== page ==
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Israel Reopens Critical Gaza Border Crossing


Israel has reopened the main commercial border crossing between the Gaza Strip and Israel. Israeli officials say the crossing was reopened for humanitarian reasons after warnings that a food crisis could develop in Gaza.

The Karni crossing has been closed, intermittently, since late January, after Israel said it received warnings of a terrorist threat against the crossing and Palestinian authorities discovered a tunnel near the crossing, that led from the Gaza Strip into Israeli territory. Karni has been completely closed since February 21.

Palestinian Authority Deputy Minister of Economics Nasser Saraj warned Wednesday that critical food items such as flour are in short supply in the Gaza Strip and that panic could grow in the area as a result of the closure. Israeli officials, such as Mark Regev, the spokesman for Israel's foreign ministry say the crossing was closed for legitimate security reasons.

"We are interested in having the crossing opening, functioning and running. It is in our interest that people goods and produce go in and out of Gaza as freely as possible. A good situation in Gaza is good for Israel. No one wants to see hardship in Gaza. No one wants to see hardship," said Regev. "Everyone wants to see the situation in Palestinian-controlled Gaza improve. The crossing was closed only because there was a specific security threat against the crossing -- a terrorist threat to attack the crossing once it was opening; to attack the officials and the security personnel around the crossing."

Karni is the main transshipment point for goods in and out of Gaza and the closure of the crossing has had a devastating impact on commerce in Gaza. A report from the U.S. Agency for International Development, leaked to the Reuters news agency this week, says the closing of the crossing costs Palestinians nearly $450,000 a day in lost revenue.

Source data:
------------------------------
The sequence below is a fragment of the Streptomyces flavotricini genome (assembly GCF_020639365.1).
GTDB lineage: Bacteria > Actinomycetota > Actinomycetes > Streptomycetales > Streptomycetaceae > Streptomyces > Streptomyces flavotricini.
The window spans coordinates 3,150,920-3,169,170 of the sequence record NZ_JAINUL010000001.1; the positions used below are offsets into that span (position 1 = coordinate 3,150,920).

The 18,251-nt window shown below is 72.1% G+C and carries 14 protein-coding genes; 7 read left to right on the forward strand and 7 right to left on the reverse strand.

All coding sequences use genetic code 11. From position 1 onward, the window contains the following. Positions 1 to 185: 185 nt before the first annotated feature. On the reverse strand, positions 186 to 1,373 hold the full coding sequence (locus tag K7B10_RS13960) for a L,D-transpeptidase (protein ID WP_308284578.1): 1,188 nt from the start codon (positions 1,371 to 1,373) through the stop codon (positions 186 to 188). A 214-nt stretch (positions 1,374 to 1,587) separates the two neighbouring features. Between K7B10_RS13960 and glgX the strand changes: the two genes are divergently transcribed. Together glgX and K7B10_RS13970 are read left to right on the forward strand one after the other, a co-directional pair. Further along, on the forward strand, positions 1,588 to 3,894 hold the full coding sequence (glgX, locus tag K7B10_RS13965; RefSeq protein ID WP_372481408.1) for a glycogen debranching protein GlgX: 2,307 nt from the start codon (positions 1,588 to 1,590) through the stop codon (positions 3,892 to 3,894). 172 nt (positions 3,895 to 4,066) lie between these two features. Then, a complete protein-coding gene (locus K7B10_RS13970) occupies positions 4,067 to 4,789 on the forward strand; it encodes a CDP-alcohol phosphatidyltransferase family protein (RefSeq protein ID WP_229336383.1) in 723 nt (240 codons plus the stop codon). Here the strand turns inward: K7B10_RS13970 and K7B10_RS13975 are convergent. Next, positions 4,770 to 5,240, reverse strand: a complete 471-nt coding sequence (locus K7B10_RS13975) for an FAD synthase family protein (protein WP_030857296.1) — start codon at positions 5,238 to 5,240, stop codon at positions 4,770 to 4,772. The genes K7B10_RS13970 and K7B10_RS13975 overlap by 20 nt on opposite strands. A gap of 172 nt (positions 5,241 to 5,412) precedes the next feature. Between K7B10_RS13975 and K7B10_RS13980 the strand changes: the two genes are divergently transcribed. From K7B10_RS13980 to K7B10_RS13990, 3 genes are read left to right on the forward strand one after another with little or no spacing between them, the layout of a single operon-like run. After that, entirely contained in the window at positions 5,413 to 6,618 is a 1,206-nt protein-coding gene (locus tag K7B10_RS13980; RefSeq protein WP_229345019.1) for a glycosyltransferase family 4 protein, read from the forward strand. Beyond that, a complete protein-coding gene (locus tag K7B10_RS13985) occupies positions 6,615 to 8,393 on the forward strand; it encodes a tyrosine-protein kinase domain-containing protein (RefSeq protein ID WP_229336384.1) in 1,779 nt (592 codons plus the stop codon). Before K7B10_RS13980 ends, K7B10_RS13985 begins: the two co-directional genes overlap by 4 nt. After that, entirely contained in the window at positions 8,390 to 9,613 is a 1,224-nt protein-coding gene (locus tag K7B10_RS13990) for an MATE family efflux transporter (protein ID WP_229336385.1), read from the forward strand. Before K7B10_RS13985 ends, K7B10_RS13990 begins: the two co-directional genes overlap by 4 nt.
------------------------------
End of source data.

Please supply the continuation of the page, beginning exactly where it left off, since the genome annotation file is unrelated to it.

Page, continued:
Many Palestinians say the crossing was closed by Israel as retaliation for Palestinians voting to give Hamas a majority in Palestinian parliamentary elections in January - something Israeli officials strongly deny.

"We all know this has nothing to do with security. This is a passage between Gaza and Israel," said Saeb Erekat, the chief Palestinian negotiator in talks with Israelis. "This is a humanitarian livelihood for Palestinians, this is the food supply, and I believe this is collective punishment. I think to have this collective punishment, to stop food and medical supplies, including milk, is a form of collective punishment which is completely unacceptable."

In November, U.S. Secretary of State Condoleezza Rice brokered a deal between the Israelis and the Palestinians to allow 150 trucks to pass through the Gaza / Israel Karni crossing on a daily basis, as well as allowing regular bus convoys between the Gaza Strip and the West Bank. However, a World Bank report, released this week, says there has been no sustained improvement in the movement of goods across Karni since Israel's pullout from the Gaza Strip last year.

The intermittant closure of the Karni crossing comes as Israel has increased the number of roadblocks and barricades in the West Bank by 25 percent, since last year. Israeli officials say the closures and roadblocks are in response to a recent upsurge in individual attacks by Palestinians against Israelis. A United Nations report on the issue says the travel restrictions have made it difficult for farmers to transport their produce and have prevented people from obtaining medical services and visiting relatives in the West Bank.

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